In the past two weeks, there has been more serious talk about reforming the California Environmental Quality Act (CEQA) than has been heard in years. Much of this is driven by California Governor Jerry Brown’s recent pronouncement that the 1972 law acts as a "land mine
" that blocks development, reaffirming his longstanding call (based on his years as Oakland mayor) for "some reasonable changes in the law." Environmentalists, labor and other opponents of “CEQA reform” quickly responded. Gary Patton, an environmentalist who spent two decades on the Santa Cruz Board of Supervisors, warned
: “watch out for those so called CEQA “reforms.” They are trying to take away one of the best laws we have ever had!” The California Labor Federation passed a resolution
submitted by the State Building & Construction Trades Council reaffirming its commitment to “protecting the critical components of CEQA that have made it effective.” But CEQA’s use by opponents of such socially beneficial projects as bike lanes, affordable housing, and solar power farms does not fit such criteria, and progressives can benefit from the right type of reform.
I’ve spent enough time dealing with state legislation to understand why environmentalists, labor and other progressive groups fear legislative “fixes” to CEQA. Once Sacramento lobbyists and politicians get going, proposals originally designed to address obvious abuses such as CEQA’s delaying bicycle lanes can become something quite different.
Sacramento is a political environment where major legislative changes can be made in late-night, “backroom” deals that the public only discovers after it’s too late. The state’s many corporate “loopholes” were consciously created through this process, leaving progressives understandably wary of getting anywhere near “CEQA reform.”
A New Political Climate
But with progressives, environmentalists and labor having more clout in Sacramento today than at any time since at least Jerry Brown’s first term (1975-78), the state has a new political climate. Progressives should not avoid trying to rid CEQA of its most obvious abuses because they fear they will lose control of the process.
Is it reasonable to believe that the current State Senate could pass a CEQA reform bill opposed by the Cal Labor Fed or Sierra Club?
If these groups believe that Sacramento Democrats are so controlled by real estate and development interests that they would betray labor and greens on CEQA reform in a heartbeat, than they need to rethink their approach to California politics. We are not going to see a more progressive state legislature any time soon, and if this Democratic-dominated body betrays its base, than progressives need to revive efforts to create a real third-party.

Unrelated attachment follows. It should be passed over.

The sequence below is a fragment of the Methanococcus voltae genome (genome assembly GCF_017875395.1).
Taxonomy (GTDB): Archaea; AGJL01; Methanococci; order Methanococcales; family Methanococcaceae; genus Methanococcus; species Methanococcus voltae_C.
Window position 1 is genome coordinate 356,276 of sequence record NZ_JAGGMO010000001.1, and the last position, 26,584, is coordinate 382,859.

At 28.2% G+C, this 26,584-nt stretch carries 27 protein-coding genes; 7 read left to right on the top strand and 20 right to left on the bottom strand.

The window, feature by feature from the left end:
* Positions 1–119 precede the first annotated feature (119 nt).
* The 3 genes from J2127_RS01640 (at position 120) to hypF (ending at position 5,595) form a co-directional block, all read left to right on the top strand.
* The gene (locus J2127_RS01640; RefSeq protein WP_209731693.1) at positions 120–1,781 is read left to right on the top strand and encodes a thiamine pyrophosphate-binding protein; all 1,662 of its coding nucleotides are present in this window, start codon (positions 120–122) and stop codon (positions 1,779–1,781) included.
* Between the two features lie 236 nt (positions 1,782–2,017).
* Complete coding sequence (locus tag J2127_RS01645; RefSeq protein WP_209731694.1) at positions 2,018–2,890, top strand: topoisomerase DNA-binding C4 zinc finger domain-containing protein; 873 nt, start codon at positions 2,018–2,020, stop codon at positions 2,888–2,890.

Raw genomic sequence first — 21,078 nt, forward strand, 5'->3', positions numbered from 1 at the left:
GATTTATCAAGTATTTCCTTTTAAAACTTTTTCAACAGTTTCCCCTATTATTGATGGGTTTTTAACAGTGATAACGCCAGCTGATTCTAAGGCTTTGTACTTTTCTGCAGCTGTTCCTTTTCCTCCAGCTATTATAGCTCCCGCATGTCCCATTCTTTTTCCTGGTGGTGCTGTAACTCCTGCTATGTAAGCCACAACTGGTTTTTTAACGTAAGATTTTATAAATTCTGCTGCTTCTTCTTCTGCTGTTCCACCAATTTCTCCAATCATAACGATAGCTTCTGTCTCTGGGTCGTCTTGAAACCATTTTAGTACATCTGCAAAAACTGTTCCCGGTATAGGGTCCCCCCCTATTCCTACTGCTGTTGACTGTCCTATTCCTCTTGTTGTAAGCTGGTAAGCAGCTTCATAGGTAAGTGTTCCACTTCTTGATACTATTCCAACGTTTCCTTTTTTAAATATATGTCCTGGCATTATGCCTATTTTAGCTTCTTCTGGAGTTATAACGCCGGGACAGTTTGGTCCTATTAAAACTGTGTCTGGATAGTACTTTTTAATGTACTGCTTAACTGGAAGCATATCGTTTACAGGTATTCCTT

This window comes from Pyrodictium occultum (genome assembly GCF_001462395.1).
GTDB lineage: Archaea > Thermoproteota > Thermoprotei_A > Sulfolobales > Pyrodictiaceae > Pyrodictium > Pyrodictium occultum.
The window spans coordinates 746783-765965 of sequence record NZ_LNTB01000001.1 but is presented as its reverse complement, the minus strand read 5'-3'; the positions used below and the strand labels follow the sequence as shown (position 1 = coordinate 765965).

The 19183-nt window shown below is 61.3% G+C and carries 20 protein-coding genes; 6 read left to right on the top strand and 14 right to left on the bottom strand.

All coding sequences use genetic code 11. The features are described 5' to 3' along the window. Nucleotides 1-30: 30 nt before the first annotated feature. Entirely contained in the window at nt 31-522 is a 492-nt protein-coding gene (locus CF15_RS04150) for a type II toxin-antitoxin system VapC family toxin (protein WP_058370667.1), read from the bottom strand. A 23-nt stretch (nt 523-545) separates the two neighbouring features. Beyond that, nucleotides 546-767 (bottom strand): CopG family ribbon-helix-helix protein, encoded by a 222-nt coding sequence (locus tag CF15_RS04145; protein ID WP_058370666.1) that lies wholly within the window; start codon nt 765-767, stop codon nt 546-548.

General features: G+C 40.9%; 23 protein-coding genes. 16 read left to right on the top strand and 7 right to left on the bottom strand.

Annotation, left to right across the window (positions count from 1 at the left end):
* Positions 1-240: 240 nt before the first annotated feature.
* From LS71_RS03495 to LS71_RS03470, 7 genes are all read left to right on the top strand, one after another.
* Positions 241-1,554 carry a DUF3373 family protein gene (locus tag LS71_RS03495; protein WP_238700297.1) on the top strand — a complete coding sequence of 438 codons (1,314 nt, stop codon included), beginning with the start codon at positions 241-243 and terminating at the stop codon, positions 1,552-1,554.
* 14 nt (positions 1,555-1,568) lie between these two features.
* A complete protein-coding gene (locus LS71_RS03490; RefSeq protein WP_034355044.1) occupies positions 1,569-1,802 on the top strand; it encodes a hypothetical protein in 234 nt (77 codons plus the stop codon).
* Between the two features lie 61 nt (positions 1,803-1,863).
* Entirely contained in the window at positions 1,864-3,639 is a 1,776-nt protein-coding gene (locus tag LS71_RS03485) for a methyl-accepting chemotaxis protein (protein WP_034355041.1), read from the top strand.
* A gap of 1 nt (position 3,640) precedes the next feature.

I don't think that latter approach is necessary. In fact, Brown’s interest in CEQA reform makes progressive changes possible, though on his own he would make the kind of bad revisions that environmentalists fear.
Brown left his Oakland mayoralty convinced that CEQA is a major obstacle to inner-city revival and jobs creation, notwithstanding the building boom that characterized his tenure. Gary Patton’s article linked above suggests that Brown wants CEQA changes to facilitate high-speed rail; if true, that would mean Brown is using high-speed rail to justify not spending money on affordable housing
and for weakening environmental protections.
But because Brown gets things done, he could be part of a CEQA reform package that meets progressives’ test of maintaining the law’s critical components. For all of the examples of nonprofit housing groups stymied by NIMBY-driven CEQA delays, it’s worth at least trying to take advantage of the current political climate to address long overdue progressive reforms.
When a San Francisco court struck down the city’s bicycle plan on CEQA grounds, most were incredulous. After all, wasn’t CEQA supposed to promote the type of environmental progress that bicycling represents?
I’m not clear what progressive interests are jeopardized by exempting bicycle plans from CEQA in all but rare cases.
Similarly, why are nonprofit, affordable housing projects not on the coast or in environmentally sensitive areas covered by CEQA? As millions of Californians lack decent and safe housing they can afford, why are we forcing affordable housing providers to expend what has become extremely scare state and federal dollars defending CEQA claims filed by NIMBY’s?
I’ve seen too many of these lawsuits designed to stop low-income people from living in certain neighborhoods to conclude that all is well with current law.
Finally, Brown may be right to question CEQA’s role in helping NIMBY’s delay a high-speed rail project that could reduce air and car travel. Similar concerns have been raised on CEQA’s use in making it difficult to find land for solar farms, despite solar obviously being a green energy source.
Should progressives ignore these problems and just say no to possible reforms? Such would display a sad lack of confidence in their ability to keep Democratic legislators in line, or to mobilize the public against “bad” changes.
Progressives have the best opportunity in decades to reform CEQA so that it better serves its original intent. Inaction simply ensures that CEQA’s negative impacts on progressive interests continue.